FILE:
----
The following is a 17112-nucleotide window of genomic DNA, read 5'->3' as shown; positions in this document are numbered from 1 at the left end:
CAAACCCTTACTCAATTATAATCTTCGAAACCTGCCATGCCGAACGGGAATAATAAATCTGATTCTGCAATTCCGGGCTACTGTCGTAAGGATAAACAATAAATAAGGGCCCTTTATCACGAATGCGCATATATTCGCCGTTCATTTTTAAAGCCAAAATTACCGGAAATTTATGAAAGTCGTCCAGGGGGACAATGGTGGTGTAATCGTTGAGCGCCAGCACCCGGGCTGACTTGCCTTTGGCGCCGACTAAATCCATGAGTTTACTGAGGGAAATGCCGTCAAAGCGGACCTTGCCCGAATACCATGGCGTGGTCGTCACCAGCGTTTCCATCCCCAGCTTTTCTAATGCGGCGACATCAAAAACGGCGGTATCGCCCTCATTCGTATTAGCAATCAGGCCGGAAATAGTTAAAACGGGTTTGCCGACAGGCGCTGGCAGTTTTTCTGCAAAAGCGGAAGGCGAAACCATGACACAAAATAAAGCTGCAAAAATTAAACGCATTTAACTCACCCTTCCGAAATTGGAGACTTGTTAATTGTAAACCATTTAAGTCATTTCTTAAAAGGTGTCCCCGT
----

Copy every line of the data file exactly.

The following is a 17112-nucleotide window of genomic DNA, read 5'->3' as shown; positions in this document are numbered from 1 at the left end:
CAAACCCTTACTCAATTATAATCTTCGAAACCTGCCATGCCGAACGGGAATAATAAATCTGATTCTGCAATTCCGGGCTACTGTCGTAAGGATAAACAATAAATAAGGGCCCTTTATCACGAATGCGCATATATTCGCCGTTCATTTTTAAAGCCAAAATTACCGGAAATTTATGAAAGTCGTCCAGGGGGACAATGGTGGTGTAATCGTTGAGCGCCAGCACCCGGGCTGACTTGCCTTTGGCGCCGACTAAATCCATGAGTTTACTGAGGGAAATGCCGTCAAAGCGGACCTTGCCCGAATACCATGGCGTGGTCGTCACCAGCGTTTCCATCCCCAGCTTTTCTAATGCGGCGACATCAAAAACGGCGGTATCGCCCTCATTCGTATTAGCAATCAGGCCGGAAATAGTTAAAACGGGTTTGCCGACAGGCGCTGGCAGTTTTTCTGCAAAAGCGGAAGGCGAAACCATGACACAAAATAAAGCTGCAAAAATTAAACGCATTTAACTCACCCTTCCGAAATTGGAGACTTGTTAATTGTAAACCATTTAAGTCATTTCTTAAAAGGTGTCCCCGT